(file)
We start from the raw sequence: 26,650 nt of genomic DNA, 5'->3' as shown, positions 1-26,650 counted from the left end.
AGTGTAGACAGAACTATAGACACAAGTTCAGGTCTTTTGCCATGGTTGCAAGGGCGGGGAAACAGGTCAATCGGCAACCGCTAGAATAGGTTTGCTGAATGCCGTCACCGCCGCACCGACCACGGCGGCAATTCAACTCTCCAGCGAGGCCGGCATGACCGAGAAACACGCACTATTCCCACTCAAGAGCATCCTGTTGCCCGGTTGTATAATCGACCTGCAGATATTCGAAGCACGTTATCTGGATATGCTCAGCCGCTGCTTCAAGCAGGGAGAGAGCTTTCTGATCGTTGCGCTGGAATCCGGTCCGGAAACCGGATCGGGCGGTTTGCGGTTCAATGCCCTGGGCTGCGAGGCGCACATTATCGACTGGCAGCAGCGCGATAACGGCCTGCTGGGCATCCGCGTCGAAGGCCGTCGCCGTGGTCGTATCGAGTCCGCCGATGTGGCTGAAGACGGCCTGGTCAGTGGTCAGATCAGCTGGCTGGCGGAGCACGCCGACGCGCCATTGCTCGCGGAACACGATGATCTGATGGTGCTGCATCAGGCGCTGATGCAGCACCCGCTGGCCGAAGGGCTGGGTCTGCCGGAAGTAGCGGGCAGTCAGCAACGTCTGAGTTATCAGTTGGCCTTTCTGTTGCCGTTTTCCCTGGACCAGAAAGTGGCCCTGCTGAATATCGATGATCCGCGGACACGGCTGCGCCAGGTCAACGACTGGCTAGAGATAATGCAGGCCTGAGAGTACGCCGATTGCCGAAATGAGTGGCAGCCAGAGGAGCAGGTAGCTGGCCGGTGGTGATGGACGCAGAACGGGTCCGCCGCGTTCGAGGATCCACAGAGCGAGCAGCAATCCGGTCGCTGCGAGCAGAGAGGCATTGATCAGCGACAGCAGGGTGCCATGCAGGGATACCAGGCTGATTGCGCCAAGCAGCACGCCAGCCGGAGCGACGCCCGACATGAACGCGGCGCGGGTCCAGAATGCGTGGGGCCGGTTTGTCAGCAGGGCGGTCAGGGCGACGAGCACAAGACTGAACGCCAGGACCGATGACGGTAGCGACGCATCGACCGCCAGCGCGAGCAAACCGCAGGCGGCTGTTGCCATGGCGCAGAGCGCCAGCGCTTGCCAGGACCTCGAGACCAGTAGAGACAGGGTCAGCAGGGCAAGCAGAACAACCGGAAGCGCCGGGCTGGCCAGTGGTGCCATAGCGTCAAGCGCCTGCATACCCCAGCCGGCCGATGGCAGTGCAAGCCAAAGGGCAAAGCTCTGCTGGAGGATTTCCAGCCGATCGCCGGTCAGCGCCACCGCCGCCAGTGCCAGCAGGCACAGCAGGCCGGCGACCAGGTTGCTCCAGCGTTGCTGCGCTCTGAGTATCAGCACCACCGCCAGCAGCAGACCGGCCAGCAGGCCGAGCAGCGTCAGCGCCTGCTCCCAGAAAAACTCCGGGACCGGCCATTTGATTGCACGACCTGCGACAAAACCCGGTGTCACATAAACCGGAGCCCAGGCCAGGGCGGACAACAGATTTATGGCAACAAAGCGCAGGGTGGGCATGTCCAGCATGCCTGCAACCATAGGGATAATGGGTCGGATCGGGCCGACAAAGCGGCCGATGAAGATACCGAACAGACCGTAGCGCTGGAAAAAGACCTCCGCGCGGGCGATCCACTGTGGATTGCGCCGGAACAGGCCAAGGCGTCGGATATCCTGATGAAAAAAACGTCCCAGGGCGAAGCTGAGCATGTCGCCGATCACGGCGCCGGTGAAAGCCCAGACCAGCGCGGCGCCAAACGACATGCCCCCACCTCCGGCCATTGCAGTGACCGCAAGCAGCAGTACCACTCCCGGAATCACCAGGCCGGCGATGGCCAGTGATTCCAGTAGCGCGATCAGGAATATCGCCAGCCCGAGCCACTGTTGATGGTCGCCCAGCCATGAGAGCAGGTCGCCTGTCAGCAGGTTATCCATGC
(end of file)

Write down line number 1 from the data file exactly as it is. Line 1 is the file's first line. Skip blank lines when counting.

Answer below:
We start from the raw sequence: 26,650 nt of genomic DNA, 5'->3' as shown, positions 1-26,650 counted from the left end.